Time for healthcare to embrace change, let go of inpatient model
For years, Intel Corp. has been one of the most admired companies in America. With its chips in 80% of personal computers, it has totally dominated a critical vertical market.
But the glory days of the PC are over, while mobile device sales are skyrocketing. And Intel’s mobile device market share is a small fraction of its PC market share. How could a dominant company so completely miss this inflection point in the market?
The healthcare business model has reached its own inflection point—from inpatient to outpatient. For example, in the Chicago-area market between 2010 and 2012, a Kaufman Hall analysis showed that inpatient utilization decreased across all age groups and for virtually all service lines.
Healthcare providers need to embrace the complete change of mindset, structure and operations required for the shift from an inpatient to an outpatient busi- ness model. That means understanding the reasons that a successful company can find itself trapped in the wrong business model:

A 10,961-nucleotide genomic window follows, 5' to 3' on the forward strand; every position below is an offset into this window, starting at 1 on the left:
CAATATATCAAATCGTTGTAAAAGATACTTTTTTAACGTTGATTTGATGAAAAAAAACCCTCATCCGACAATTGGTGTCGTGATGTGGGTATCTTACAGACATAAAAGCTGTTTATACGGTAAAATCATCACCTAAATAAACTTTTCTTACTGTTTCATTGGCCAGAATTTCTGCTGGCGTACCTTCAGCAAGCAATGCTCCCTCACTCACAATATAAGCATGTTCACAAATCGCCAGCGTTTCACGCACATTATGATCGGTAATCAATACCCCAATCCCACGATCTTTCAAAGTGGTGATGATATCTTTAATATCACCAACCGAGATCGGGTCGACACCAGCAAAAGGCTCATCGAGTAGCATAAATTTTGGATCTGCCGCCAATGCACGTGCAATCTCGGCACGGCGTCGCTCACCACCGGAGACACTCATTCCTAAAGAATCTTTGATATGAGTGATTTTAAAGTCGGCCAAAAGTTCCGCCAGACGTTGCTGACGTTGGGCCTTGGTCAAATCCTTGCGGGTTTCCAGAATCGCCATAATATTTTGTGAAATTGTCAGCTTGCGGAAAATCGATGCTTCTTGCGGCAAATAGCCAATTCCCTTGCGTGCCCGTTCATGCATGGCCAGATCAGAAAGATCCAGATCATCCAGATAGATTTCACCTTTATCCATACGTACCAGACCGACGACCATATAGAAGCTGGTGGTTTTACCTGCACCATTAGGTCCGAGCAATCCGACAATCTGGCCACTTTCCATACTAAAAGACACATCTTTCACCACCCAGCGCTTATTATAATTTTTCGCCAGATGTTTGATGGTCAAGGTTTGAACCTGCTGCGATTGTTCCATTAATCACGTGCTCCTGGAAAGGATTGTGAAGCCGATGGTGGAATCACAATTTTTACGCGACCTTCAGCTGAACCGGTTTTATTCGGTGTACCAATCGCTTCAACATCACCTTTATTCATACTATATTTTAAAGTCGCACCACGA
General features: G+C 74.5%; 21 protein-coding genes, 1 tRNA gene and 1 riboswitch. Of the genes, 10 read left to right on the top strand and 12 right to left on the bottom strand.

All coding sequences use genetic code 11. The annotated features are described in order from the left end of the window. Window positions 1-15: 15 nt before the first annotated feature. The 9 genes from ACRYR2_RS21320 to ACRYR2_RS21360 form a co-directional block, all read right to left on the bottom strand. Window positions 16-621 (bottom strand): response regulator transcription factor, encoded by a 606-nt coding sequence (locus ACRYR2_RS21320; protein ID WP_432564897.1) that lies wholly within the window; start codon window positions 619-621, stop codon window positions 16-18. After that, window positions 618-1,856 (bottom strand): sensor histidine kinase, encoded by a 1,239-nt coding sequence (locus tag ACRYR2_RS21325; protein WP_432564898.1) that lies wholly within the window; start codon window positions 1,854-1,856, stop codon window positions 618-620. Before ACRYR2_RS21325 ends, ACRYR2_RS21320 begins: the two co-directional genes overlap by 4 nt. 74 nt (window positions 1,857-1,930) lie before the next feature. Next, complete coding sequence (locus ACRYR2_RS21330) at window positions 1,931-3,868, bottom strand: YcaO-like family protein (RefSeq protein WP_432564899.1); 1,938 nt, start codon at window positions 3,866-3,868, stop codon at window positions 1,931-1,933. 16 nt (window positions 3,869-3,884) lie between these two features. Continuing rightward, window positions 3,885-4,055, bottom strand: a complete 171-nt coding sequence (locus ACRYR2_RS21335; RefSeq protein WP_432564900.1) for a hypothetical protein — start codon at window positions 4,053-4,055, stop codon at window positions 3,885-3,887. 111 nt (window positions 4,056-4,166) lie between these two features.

Not taking the market change seriously. When you are successful, it’s easy to be lulled into a sense of security. As former Intel CEO Andy Grove put it, “only the paranoid survive.”
Not wanting to ruin a good thing. As new Intel CEO Brian Krzanich said, “If you had the keys to a kingdom that generated $55 billion in revenue, wouldn’t you worry about being the one who caused the cratering of this jewel?”
Not internalizing the change. The shift to an outpatient focus requires a change in mindset far beyond setting up outpatient centers. Deep involvement in the community is required to understand and manage its health.
Inability to pull the trigger. The complexity of rightsizing your business, reengineering care delivery and transforming your cost structure is so great that some organizations find they can’t make that move—at least not promptly enough.
Acting too late. Great organizations know when to cross the chasm to a new business model. In healthcare, acting too late might limit your options for crucial partnerships, physician relationships and service area strength.
The glory days of inpatient care are over. Providers need to let go of their allegiance to the inpatient business model and embrace the total transformation required for the outpatient, community-based business model.
Kenneth Kaufman is chairman of Kaufman Hall, Skokie, Ill.